In Re Lorring's Petition

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340 P.2d 589 (1959)

In re Petition of Eugene J. LORRING.

No. 4206.

Supreme Court of Nevada.

June 17, 1959.

*590 Eugene J. Lorring, in pro. per.


Petitioner has filed in this court his original "Petition for Leave to Take State Bar Examination." The prayer of such petition is that this court "waive the requirements of the rule in this instance and permit him to register and take the bar examination * * *." Petitioner asserts that he is precluded "due to his lack of two years of college work in an approved college or university and the lack of accreditation by the American Bar Association of New Jersey Law School in the year 1925." The provision in question is section 4 of Rule I of the Rules of the Supreme Court requiring, among other things:

"* * * [E]ach applicant for admission to take a state bar examination after January 1, 1950 shall present sufficient evidence to establish to the satisfaction of the supreme court that the applicant has received a high school diploma and has completed 2 years of college work in an accredited college or university and has received a degree of bachelor of laws, or its equivalent, from a law school approved by the American Bar Association's committee on legal education and admissions to the bar."

In 1942 eligibility to take the examination under this section depended upon the applicant's possession of a high school diploma, or its equivalent, his completion of two years' college work, or its equivalent, and three years' study in a law school, or an equivalent amount of time in private or office study of law.

In 1946 this provision was amended. For applicants for permission to take a state bar examination to be held after January 1, 1950, the permission to show the equivalent was eliminated, and from that date the present rule in substance has existed.

The State of Nevada in thus acting joined a nationwide movement evidenced by recommendations and resolutions of Sections of the American Bar Association and by the activities of the National Conference of Bar Examiners to raise the standards of the bar, and one of the methods adopted by the State Bar of Nevada and the supreme court of this state to achieve this end was the requirement of proof of educational background before an applicant would be permitted to take the state bar examinations. To this was finally added the requirement for a law degree from a law school duly accredited by the Legal Education Section of the American Bar Association, whose first accredited list of law schools was certified in 1923.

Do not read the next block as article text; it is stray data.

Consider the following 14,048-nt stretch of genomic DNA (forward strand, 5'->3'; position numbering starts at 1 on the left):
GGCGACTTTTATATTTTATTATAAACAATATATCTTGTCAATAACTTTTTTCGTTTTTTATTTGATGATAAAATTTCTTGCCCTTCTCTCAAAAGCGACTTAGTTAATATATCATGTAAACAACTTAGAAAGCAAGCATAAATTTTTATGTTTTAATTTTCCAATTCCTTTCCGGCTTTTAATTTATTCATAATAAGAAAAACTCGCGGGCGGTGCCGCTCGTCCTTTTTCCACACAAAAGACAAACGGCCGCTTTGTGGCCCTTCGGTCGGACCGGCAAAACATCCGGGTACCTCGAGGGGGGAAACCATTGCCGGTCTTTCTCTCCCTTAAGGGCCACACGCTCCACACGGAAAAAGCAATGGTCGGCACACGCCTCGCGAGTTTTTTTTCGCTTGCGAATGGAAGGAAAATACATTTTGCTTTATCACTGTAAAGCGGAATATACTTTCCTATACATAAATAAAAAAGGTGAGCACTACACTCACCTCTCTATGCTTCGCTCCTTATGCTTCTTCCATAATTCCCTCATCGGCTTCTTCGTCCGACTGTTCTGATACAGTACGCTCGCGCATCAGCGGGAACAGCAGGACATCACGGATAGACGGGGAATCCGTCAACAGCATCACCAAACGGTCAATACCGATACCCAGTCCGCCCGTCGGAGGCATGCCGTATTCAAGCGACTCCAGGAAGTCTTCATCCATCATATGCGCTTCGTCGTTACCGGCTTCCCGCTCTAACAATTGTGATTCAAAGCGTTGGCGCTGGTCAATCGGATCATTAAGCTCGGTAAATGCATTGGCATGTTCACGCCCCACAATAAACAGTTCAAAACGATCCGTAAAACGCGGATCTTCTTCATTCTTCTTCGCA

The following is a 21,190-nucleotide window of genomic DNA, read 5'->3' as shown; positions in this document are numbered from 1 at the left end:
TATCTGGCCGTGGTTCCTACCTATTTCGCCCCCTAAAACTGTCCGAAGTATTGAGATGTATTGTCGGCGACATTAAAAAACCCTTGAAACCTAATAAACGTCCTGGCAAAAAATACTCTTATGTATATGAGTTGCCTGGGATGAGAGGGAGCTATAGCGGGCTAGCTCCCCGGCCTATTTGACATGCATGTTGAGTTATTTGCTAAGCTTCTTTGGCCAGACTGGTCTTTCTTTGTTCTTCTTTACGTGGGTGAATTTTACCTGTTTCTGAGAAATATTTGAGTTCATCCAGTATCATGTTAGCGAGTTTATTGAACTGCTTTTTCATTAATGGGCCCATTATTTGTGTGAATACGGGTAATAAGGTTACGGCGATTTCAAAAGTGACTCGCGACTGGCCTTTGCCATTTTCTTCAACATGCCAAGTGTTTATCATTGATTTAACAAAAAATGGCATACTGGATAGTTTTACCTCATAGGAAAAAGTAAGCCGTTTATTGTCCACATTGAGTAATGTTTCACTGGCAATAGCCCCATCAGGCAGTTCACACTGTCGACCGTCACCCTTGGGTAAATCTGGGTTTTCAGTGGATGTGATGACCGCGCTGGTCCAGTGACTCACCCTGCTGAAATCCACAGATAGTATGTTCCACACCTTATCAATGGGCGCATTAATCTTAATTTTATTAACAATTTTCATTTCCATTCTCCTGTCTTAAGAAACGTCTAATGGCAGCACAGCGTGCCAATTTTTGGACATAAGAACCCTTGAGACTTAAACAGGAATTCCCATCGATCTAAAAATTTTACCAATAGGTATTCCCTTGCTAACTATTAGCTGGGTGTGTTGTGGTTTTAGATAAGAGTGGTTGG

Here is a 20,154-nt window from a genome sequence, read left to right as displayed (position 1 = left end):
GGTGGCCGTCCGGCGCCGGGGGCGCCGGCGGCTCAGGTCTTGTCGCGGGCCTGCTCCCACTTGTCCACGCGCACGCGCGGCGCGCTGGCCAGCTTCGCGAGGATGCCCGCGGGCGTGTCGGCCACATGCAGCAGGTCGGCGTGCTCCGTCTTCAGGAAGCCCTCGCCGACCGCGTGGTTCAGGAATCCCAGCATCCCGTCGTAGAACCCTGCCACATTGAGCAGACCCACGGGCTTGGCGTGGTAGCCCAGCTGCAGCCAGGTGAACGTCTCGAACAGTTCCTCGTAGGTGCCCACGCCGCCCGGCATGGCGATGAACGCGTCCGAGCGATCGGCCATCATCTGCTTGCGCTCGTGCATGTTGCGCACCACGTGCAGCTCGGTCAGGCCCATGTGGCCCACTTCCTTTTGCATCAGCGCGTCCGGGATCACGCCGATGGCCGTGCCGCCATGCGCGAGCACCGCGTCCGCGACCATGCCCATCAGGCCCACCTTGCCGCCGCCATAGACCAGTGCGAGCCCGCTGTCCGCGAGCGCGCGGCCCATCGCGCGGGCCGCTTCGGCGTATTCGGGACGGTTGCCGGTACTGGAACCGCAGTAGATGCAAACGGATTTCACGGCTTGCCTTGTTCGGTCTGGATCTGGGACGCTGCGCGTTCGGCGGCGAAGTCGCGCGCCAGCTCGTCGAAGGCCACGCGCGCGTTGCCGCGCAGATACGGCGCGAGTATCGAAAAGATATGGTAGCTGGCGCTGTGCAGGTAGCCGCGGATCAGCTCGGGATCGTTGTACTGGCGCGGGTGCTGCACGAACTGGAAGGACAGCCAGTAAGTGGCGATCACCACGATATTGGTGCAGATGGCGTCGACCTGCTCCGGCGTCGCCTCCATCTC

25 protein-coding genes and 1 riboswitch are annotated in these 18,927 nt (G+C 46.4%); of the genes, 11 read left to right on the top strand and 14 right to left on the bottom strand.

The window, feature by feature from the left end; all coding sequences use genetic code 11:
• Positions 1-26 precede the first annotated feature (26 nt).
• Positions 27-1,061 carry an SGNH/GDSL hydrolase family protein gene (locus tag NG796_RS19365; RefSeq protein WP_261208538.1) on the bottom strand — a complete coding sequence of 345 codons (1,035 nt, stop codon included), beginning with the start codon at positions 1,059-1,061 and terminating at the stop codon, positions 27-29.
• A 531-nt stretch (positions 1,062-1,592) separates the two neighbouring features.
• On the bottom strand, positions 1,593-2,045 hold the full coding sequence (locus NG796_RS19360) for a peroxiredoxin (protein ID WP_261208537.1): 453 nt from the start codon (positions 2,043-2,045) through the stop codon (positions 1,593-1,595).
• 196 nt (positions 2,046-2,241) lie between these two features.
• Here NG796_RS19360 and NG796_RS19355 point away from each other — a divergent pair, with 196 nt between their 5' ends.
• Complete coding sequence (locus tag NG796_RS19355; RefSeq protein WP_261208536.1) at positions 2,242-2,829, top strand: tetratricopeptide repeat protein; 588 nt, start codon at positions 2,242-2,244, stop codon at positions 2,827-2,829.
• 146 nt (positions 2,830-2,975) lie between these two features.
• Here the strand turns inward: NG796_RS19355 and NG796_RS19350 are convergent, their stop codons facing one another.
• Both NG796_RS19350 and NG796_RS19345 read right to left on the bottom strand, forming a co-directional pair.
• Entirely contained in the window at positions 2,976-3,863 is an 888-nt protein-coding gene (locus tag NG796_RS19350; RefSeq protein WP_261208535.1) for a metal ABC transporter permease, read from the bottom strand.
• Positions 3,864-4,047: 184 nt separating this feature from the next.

As to the latter requirement, petitioner presents an excerpt from Rutgers School *591 of Law bulletin 1957-1958. This shows the establishment of New Jersey Law School in 1908, the establishment of the Mercer Beasley School of Law at Newark, New Jersey, in 1926, the merger of the two in 1936 as University of Newark School of Law and its incorporation into Rutgers, the State University, in 1946. In 1941 the University of Newark Law School was placed on the approved list of schools of the American Bar Association.

Petitioner does not assert that this subsequent history of the New Jersey Law School should relate back to the time of his graduation from that school in 1925. And it is evident that its accreditation in 1941 can hardly be said to prove its entitlement to accreditation in 1925.

Mr. Lorring's petition shows that he enrolled in the New Jersey Law School in 1925 and graduated therefrom with a bachelor of laws degree in 1927, served a clerkship for one year, successfully passed the New Jersey state bar examination in 1929, practiced for three years and was admitted to practice as a counselor at law in New Jersey in 1937, and practiced continuously in that state from 1929 until 1951 when he changed his domicil to Nevada; that he was admitted to practice before the United States District Court for the District of New Jersey in 1929.

In view of the careful and continuous consideration given by this court and by its Board of Bar Examiners, acting as an arm of this court, in line with an understandable and admirable national trend, to the matter of educational requirements determining the eligibility of persons to take the state bar examinations, and of the very precise fixing of the dates upon which the several amendments were made to take effect, so as to prevent a hardship on those applicants who had geared their educational programs to then existing provisions, we are compelled to conclude that the present petition does not warrant an order of this court waiving the rules in question. Petition denied.

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